34_hwc1SolnsODDA

# 34_hwc1SolnsODDA - so we have solved the problem with and...

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SECOND SOLUTION One can also use summation notation to do this, but one has to be careful with the indices: We have x = k j =1 x j . Therefore, | x | 2 = x · x = ± k X i =1 x i ! · k X j =1 x j . Note that we have used two diﬀerent summation indices – i and j – for the two diﬀerent sums, as we must. Now using the distributive property of the dot product, | x | 2 = k X i,j =1 x i · x j . ( * * * ) By the orthogonality, x i · x j = 0 unless i = j . Therefore, ( * * * ) reduces to | x | 2 = k X j =1 x j · x j = k X j =1 | x j | 2 . At the beginning, many students ﬁnd arguments using summation notation a bit tricky, especially when it comes to when it matters how the indices are named. Though one can go quite far avoiding such arguments, it will eventually pay to become adept at them, and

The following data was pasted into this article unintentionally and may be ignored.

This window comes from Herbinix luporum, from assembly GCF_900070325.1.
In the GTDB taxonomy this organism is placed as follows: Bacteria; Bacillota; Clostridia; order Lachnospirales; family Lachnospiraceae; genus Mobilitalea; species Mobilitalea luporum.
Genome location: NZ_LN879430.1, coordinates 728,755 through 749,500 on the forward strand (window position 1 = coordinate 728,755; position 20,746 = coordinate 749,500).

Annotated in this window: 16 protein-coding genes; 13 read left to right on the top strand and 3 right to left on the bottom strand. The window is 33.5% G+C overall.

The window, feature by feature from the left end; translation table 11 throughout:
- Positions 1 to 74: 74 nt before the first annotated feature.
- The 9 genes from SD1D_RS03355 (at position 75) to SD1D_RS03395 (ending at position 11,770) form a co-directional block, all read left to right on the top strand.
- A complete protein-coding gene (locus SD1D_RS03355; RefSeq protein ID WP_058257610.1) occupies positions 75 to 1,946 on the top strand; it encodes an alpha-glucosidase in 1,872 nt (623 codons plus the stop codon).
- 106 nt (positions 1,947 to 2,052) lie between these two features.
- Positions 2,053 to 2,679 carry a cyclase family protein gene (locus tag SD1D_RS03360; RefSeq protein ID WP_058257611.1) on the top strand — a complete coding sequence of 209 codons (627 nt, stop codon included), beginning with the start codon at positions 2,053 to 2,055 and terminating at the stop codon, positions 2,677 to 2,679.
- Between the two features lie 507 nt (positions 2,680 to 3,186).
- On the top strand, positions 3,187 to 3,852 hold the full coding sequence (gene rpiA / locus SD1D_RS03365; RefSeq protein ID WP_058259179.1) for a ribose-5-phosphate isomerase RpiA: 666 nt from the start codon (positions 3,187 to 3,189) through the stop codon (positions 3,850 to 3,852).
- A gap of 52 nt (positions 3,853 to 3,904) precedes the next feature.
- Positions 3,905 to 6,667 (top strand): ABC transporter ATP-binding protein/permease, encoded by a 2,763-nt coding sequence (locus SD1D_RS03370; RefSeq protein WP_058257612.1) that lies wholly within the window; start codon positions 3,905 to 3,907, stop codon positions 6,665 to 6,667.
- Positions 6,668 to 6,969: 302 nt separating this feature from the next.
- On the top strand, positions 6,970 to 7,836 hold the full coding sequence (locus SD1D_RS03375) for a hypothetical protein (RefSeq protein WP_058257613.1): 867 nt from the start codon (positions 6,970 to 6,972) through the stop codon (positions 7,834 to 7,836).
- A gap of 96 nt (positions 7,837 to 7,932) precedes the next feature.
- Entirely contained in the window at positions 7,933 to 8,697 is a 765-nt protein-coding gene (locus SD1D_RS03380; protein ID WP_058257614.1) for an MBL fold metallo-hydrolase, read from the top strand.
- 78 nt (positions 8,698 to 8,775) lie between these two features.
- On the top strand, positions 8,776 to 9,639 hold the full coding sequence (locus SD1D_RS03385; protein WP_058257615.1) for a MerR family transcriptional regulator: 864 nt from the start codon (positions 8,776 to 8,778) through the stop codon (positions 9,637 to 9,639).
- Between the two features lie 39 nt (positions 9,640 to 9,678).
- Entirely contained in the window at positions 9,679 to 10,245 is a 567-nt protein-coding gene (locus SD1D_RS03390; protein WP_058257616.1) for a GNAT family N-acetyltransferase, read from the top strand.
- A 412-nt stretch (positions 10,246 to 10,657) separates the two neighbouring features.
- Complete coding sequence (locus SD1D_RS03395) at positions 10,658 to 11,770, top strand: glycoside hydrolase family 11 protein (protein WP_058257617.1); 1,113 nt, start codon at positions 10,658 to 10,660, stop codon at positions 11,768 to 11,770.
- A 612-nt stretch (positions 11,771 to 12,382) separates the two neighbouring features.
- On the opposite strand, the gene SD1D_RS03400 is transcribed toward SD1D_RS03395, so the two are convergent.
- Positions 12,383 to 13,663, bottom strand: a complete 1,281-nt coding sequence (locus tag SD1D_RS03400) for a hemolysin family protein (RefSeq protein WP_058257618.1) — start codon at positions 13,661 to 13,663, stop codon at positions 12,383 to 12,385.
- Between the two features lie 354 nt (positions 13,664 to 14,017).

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Unformatted text preview: so we have solved the problem with and without using summation notation. Who says you cant have it both ways? 4.15 Let u be the unit vector u = 1 5 h-4 3 i and x = h 5 7 i . Compute x k and x , where the direction is given by u . SOLUTION We use the formula x k = ( x u ) u to compute x k . Since x u =-20 + 21 5 = 1 5 , this gives x k = 1 25 -4 3 . Now, since x = x k + x , we have x = x-x k , which gives x = 5 7 -1 25 -4 3 = 1 25 25 35 --4 3 = 1 25 29 32 . 21 /september/ 2005; 22:09 35...
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## This note was uploaded on 10/03/2010 for the course MATH 380 taught by Professor Gladue during the Fall '08 term at Roger Williams.

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